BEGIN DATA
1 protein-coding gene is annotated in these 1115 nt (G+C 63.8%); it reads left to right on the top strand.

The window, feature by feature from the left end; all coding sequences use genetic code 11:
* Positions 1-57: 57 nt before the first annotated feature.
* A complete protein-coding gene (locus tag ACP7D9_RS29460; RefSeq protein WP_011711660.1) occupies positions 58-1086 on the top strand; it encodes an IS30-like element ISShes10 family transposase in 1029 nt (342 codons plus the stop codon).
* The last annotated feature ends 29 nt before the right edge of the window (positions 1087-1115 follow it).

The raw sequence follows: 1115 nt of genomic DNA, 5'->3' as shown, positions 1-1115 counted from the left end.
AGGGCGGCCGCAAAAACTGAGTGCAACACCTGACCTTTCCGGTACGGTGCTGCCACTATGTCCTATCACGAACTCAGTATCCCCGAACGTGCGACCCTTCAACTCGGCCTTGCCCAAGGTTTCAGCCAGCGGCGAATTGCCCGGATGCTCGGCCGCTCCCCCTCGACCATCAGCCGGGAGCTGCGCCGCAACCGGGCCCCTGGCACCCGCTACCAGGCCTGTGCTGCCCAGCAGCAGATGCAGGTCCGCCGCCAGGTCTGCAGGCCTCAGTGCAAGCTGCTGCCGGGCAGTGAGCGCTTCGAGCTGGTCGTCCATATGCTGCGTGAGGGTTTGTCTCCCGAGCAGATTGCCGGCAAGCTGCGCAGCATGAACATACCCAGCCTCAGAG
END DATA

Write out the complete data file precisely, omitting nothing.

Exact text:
1 protein-coding gene is annotated in these 1115 nt (G+C 63.8%); it reads left to right on the top strand.

The window, feature by feature from the left end; all coding sequences use genetic code 11:
* Positions 1-57: 57 nt before the first annotated feature.
* A complete protein-coding gene (locus tag ACP7D9_RS29460; RefSeq protein WP_011711660.1) occupies positions 58-1086 on the top strand; it encodes an IS30-like element ISShes10 family transposase in 1029 nt (342 codons plus the stop codon).
* The last annotated feature ends 29 nt before the right edge of the window (positions 1087-1115 follow it).

The raw sequence follows: 1115 nt of genomic DNA, 5'->3' as shown, positions 1-1115 counted from the left end.
AGGGCGGCCGCAAAAACTGAGTGCAACACCTGACCTTTCCGGTACGGTGCTGCCACTATGTCCTATCACGAACTCAGTATCCCCGAACGTGCGACCCTTCAACTCGGCCTTGCCCAAGGTTTCAGCCAGCGGCGAATTGCCCGGATGCTCGGCCGCTCCCCCTCGACCATCAGCCGGGAGCTGCGCCGCAACCGGGCCCCTGGCACCCGCTACCAGGCCTGTGCTGCCCAGCAGCAGATGCAGGTCCGCCGCCAGGTCTGCAGGCCTCAGTGCAAGCTGCTGCCGGGCAGTGAGCGCTTCGAGCTGGTCGTCCATATGCTGCGTGAGGGTTTGTCTCCCGAGCAGATTGCCGGCAAGCTGCGCAGCATGAACATACCCAGCCTCAGAG